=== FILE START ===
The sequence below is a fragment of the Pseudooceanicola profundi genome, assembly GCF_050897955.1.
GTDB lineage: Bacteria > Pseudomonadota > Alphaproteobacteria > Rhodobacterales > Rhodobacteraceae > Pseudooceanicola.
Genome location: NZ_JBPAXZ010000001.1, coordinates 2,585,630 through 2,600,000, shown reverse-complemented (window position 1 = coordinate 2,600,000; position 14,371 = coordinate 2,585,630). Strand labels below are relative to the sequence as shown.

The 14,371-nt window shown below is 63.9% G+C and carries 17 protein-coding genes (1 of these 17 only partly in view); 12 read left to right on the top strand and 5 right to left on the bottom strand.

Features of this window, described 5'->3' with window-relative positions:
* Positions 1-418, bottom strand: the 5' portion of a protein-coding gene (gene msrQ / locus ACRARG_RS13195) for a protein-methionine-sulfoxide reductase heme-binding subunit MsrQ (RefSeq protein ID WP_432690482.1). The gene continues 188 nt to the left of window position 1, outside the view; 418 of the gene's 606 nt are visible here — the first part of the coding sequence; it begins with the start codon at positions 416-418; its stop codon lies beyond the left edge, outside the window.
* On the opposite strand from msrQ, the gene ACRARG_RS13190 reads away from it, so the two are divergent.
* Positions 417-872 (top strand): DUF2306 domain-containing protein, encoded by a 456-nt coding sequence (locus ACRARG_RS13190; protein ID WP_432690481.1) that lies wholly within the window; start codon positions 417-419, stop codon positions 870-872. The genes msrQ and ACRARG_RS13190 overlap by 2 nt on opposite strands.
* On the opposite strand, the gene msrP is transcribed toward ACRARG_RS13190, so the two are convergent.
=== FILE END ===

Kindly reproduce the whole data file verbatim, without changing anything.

The sequence below is a fragment of the Pseudooceanicola profundi genome, assembly GCF_050897955.1.
GTDB lineage: Bacteria > Pseudomonadota > Alphaproteobacteria > Rhodobacterales > Rhodobacteraceae > Pseudooceanicola.
Genome location: NZ_JBPAXZ010000001.1, coordinates 2,585,630 through 2,600,000, shown reverse-complemented (window position 1 = coordinate 2,600,000; position 14,371 = coordinate 2,585,630). Strand labels below are relative to the sequence as shown.

The 14,371-nt window shown below is 63.9% G+C and carries 17 protein-coding genes (1 of these 17 only partly in view); 12 read left to right on the top strand and 5 right to left on the bottom strand.

Features of this window, described 5'->3' with window-relative positions:
* Positions 1-418, bottom strand: the 5' portion of a protein-coding gene (gene msrQ / locus ACRARG_RS13195) for a protein-methionine-sulfoxide reductase heme-binding subunit MsrQ (RefSeq protein ID WP_432690482.1). The gene continues 188 nt to the left of window position 1, outside the view; 418 of the gene's 606 nt are visible here — the first part of the coding sequence; it begins with the start codon at positions 416-418; its stop codon lies beyond the left edge, outside the window.
* On the opposite strand from msrQ, the gene ACRARG_RS13190 reads away from it, so the two are divergent.
* Positions 417-872 (top strand): DUF2306 domain-containing protein, encoded by a 456-nt coding sequence (locus ACRARG_RS13190; protein ID WP_432690481.1) that lies wholly within the window; start codon positions 417-419, stop codon positions 870-872. The genes msrQ and ACRARG_RS13190 overlap by 2 nt on opposite strands.
* On the opposite strand, the gene msrP is transcribed toward ACRARG_RS13190, so the two are convergent.